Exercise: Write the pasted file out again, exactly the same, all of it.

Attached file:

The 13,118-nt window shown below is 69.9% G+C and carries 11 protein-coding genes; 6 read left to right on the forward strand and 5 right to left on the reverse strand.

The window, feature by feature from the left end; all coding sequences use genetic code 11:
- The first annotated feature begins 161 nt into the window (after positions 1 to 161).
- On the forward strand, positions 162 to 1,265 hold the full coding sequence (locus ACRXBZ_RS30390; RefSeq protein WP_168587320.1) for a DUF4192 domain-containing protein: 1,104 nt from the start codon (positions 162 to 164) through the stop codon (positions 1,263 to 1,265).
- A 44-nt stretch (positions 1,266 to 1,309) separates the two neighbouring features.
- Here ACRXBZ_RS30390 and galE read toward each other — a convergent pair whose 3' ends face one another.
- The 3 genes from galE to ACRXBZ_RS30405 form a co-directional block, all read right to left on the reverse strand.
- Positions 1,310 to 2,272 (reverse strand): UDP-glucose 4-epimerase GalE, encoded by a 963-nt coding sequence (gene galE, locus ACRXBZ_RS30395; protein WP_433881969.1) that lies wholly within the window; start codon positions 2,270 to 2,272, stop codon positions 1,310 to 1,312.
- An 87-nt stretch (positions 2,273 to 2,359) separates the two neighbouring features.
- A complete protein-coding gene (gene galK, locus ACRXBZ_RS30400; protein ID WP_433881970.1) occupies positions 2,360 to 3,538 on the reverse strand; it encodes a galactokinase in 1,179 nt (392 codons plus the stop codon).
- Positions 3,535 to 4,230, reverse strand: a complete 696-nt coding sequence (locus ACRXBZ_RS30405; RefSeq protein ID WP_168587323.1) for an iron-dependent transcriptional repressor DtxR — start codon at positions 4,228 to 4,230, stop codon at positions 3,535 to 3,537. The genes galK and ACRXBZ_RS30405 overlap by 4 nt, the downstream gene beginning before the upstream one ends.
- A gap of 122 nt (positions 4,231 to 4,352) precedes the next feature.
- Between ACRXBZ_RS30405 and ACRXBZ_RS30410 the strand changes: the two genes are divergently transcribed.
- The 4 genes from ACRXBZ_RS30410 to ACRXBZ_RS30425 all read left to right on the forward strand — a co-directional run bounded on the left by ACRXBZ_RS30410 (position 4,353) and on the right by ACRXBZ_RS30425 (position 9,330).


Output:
The 13,118-nt window shown below is 69.9% G+C and carries 11 protein-coding genes; 6 read left to right on the forward strand and 5 right to left on the reverse strand.

The window, feature by feature from the left end; all coding sequences use genetic code 11:
- The first annotated feature begins 161 nt into the window (after positions 1 to 161).
- On the forward strand, positions 162 to 1,265 hold the full coding sequence (locus ACRXBZ_RS30390; RefSeq protein WP_168587320.1) for a DUF4192 domain-containing protein: 1,104 nt from the start codon (positions 162 to 164) through the stop codon (positions 1,263 to 1,265).
- A 44-nt stretch (positions 1,266 to 1,309) separates the two neighbouring features.
- Here ACRXBZ_RS30390 and galE read toward each other — a convergent pair whose 3' ends face one another.
- The 3 genes from galE to ACRXBZ_RS30405 form a co-directional block, all read right to left on the reverse strand.
- Positions 1,310 to 2,272 (reverse strand): UDP-glucose 4-epimerase GalE, encoded by a 963-nt coding sequence (gene galE, locus ACRXBZ_RS30395; protein WP_433881969.1) that lies wholly within the window; start codon positions 2,270 to 2,272, stop codon positions 1,310 to 1,312.
- An 87-nt stretch (positions 2,273 to 2,359) separates the two neighbouring features.
- A complete protein-coding gene (gene galK, locus ACRXBZ_RS30400; protein ID WP_433881970.1) occupies positions 2,360 to 3,538 on the reverse strand; it encodes a galactokinase in 1,179 nt (392 codons plus the stop codon).
- Positions 3,535 to 4,230, reverse strand: a complete 696-nt coding sequence (locus ACRXBZ_RS30405; RefSeq protein ID WP_168587323.1) for an iron-dependent transcriptional repressor DtxR — start codon at positions 4,228 to 4,230, stop codon at positions 3,535 to 3,537. The genes galK and ACRXBZ_RS30405 overlap by 4 nt, the downstream gene beginning before the upstream one ends.
- A gap of 122 nt (positions 4,231 to 4,352) precedes the next feature.
- Between ACRXBZ_RS30405 and ACRXBZ_RS30410 the strand changes: the two genes are divergently transcribed.
- The 4 genes from ACRXBZ_RS30410 to ACRXBZ_RS30425 all read left to right on the forward strand — a co-directional run bounded on the left by ACRXBZ_RS30410 (position 4,353) and on the right by ACRXBZ_RS30425 (position 9,330).